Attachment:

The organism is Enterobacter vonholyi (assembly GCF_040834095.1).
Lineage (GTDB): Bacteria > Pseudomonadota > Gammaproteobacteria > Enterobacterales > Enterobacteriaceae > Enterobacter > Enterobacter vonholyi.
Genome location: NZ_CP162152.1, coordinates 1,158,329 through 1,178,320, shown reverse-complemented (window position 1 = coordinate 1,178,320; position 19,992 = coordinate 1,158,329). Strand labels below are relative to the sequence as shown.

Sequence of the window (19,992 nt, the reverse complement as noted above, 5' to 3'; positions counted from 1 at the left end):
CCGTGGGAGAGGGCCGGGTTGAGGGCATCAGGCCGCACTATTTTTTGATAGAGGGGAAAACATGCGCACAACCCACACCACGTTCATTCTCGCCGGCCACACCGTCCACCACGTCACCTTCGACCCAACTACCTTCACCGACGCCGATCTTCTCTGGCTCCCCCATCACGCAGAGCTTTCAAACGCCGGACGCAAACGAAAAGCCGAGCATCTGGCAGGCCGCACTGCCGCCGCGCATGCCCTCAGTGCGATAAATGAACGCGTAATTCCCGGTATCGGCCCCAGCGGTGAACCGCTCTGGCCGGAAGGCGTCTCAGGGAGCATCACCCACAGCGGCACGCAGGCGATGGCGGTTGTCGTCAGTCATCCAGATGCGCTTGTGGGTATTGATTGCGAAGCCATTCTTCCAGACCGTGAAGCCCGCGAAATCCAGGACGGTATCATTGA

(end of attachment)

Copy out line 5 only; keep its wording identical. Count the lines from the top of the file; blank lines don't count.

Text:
CCGTGGGAGAGGGCCGGGTTGAGGGCATCAGGCCGCACTATTTTTTGATAGAGGGGAAAACATGCGCACAACCCACACCACGTTCATTCTCGCCGGCCACACCGTCCACCACGTCACCTTCGACCCAACTACCTTCACCGACGCCGATCTTCTCTGGCTCCCCCATCACGCAGAGCTTTCAAACGCCGGACGCAAACGAAAAGCCGAGCATCTGGCAGGCCGCACTGCCGCCGCGCATGCCCTCAGTGCGATAAATGAACGCGTAATTCCCGGTATCGGCCCCAGCGGTGAACCGCTCTGGCCGGAAGGCGTCTCAGGGAGCATCACCCACAGCGGCACGCAGGCGATGGCGGTTGTCGTCAGTCATCCAGATGCGCTTGTGGGTATTGATTGCGAAGCCATTCTTCCAGACCGTGAAGCCCGCGAAATCCAGGACGGTATCATTGA